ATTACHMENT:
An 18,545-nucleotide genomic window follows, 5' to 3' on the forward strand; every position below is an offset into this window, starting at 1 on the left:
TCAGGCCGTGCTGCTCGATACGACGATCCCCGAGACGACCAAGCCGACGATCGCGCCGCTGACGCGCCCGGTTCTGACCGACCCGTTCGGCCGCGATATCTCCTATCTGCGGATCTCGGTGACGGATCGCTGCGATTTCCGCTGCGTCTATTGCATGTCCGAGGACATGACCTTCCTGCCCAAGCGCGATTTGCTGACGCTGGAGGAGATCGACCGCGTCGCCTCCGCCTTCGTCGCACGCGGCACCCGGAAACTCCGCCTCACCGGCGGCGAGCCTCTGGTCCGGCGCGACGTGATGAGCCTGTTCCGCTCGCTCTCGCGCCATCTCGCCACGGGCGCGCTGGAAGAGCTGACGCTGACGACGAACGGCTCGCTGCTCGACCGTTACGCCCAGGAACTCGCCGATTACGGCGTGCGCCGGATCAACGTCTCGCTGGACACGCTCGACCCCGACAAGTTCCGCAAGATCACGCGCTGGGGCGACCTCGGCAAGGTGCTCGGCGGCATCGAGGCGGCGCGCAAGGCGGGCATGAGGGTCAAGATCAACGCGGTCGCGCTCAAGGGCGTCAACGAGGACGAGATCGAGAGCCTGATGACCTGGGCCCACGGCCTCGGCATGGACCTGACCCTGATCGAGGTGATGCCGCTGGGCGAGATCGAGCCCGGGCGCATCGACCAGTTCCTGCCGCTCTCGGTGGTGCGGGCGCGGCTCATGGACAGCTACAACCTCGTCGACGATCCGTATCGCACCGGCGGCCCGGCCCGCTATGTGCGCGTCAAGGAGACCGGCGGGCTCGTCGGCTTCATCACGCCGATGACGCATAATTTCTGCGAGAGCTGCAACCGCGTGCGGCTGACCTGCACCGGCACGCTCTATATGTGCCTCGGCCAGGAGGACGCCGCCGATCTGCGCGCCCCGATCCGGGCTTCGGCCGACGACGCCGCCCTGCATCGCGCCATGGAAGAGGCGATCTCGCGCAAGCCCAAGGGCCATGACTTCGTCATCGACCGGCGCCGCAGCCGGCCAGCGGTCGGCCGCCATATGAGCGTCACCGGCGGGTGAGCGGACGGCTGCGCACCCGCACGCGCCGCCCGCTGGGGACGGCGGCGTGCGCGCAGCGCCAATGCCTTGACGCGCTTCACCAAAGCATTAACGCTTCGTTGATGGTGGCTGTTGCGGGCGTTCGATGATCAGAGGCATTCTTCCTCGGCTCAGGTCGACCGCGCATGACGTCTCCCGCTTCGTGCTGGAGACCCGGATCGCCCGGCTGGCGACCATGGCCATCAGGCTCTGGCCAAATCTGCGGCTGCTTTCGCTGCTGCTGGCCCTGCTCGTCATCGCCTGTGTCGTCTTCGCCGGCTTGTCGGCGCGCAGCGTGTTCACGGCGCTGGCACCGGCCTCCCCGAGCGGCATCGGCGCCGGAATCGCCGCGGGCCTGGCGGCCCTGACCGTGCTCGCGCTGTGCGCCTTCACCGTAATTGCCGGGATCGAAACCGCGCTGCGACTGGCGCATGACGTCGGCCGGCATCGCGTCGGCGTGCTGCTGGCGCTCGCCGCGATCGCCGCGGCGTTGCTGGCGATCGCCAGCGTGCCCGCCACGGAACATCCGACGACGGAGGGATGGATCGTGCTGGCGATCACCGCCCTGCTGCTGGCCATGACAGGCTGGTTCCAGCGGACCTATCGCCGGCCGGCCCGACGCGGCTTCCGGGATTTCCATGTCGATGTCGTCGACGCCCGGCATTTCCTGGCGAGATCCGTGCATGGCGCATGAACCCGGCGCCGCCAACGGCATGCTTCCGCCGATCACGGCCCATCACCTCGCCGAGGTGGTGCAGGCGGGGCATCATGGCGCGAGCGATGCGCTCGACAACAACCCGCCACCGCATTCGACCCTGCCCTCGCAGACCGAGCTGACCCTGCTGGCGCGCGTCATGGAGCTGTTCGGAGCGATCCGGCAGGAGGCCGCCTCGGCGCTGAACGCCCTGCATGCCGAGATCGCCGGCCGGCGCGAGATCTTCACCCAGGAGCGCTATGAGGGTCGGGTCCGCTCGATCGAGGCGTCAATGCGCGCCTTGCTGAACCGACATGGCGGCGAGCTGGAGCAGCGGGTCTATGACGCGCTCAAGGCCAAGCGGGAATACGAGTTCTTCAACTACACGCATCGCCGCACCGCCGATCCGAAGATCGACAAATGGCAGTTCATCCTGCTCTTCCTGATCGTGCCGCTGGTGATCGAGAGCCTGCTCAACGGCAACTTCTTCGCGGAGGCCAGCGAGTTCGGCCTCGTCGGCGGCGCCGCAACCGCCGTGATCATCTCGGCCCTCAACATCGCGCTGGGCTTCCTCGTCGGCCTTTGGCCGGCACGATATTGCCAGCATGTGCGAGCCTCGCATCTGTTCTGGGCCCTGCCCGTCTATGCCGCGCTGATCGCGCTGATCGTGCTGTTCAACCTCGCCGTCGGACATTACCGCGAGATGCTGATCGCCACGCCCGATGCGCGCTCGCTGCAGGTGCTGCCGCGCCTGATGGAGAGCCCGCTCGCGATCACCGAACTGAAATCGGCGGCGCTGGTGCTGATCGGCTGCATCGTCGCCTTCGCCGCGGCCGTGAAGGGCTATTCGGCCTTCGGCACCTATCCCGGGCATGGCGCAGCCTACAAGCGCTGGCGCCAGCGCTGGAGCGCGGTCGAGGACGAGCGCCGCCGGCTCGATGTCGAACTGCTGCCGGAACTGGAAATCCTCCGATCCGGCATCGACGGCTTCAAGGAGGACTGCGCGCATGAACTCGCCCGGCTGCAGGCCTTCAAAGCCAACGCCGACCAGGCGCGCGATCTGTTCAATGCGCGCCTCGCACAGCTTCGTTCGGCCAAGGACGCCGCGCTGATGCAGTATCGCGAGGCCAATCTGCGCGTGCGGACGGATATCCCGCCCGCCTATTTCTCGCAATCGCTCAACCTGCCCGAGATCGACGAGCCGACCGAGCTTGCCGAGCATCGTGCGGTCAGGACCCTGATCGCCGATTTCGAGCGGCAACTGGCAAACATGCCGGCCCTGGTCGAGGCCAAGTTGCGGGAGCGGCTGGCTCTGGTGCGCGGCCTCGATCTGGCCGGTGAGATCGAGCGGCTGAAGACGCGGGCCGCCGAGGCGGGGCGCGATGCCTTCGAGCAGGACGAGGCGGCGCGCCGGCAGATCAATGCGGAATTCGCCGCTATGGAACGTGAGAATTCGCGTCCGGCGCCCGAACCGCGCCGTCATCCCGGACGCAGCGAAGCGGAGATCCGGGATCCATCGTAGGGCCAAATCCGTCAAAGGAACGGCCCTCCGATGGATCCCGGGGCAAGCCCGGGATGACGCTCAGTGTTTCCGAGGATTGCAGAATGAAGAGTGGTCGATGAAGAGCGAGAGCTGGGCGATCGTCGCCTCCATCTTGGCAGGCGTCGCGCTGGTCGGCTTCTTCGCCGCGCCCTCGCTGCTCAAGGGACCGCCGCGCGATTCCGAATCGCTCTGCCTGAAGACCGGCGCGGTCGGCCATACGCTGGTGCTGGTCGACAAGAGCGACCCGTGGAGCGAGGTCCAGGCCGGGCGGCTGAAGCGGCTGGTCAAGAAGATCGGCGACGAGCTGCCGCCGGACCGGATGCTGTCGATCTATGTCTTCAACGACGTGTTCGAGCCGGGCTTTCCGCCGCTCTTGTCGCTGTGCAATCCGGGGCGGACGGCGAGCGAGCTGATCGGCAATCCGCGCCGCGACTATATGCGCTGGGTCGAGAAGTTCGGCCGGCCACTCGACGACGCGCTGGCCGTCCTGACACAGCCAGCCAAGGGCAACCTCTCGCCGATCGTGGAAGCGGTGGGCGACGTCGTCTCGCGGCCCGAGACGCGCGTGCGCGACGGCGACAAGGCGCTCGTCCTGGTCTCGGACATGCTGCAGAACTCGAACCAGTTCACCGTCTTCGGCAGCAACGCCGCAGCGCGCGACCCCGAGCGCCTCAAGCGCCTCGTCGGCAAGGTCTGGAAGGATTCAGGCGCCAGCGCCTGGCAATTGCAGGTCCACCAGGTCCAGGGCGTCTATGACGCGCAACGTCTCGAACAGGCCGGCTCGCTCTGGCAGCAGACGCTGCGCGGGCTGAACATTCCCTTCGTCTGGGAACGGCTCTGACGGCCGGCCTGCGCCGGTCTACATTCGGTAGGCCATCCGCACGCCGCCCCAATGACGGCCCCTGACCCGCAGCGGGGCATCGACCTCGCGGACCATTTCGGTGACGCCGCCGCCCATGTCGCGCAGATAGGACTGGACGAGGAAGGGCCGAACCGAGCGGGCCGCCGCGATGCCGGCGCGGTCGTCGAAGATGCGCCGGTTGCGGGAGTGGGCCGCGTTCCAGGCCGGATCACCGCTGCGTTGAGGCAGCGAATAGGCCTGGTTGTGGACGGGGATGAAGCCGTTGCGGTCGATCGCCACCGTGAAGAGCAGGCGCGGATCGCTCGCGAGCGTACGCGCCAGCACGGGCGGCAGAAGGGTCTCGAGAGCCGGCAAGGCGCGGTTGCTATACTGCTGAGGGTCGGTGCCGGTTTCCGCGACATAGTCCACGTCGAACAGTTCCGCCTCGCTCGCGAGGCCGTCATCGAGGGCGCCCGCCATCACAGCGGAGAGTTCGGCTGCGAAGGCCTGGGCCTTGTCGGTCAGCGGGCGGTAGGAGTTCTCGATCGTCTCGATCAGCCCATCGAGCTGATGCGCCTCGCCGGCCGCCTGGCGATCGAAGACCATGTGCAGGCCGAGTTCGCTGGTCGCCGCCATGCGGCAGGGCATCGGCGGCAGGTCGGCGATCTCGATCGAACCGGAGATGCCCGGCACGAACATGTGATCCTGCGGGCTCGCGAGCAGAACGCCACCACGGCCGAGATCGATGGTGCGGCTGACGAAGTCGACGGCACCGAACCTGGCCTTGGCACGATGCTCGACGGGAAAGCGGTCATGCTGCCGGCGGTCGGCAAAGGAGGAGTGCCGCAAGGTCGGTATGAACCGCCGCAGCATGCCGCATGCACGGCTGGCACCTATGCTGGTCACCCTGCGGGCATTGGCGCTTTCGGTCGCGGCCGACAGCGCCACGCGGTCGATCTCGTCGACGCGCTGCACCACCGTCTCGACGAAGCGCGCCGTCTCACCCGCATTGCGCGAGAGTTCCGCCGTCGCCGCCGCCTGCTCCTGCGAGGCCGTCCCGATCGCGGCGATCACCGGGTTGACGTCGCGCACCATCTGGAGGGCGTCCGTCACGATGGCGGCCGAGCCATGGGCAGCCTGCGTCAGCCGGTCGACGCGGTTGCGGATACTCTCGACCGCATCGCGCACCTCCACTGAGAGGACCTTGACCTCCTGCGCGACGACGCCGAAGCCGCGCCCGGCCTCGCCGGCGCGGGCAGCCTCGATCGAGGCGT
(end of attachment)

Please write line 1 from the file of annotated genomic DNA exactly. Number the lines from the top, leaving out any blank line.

An 18,545-nucleotide genomic window follows, 5' to 3' on the forward strand; every position below is an offset into this window, starting at 1 on the left: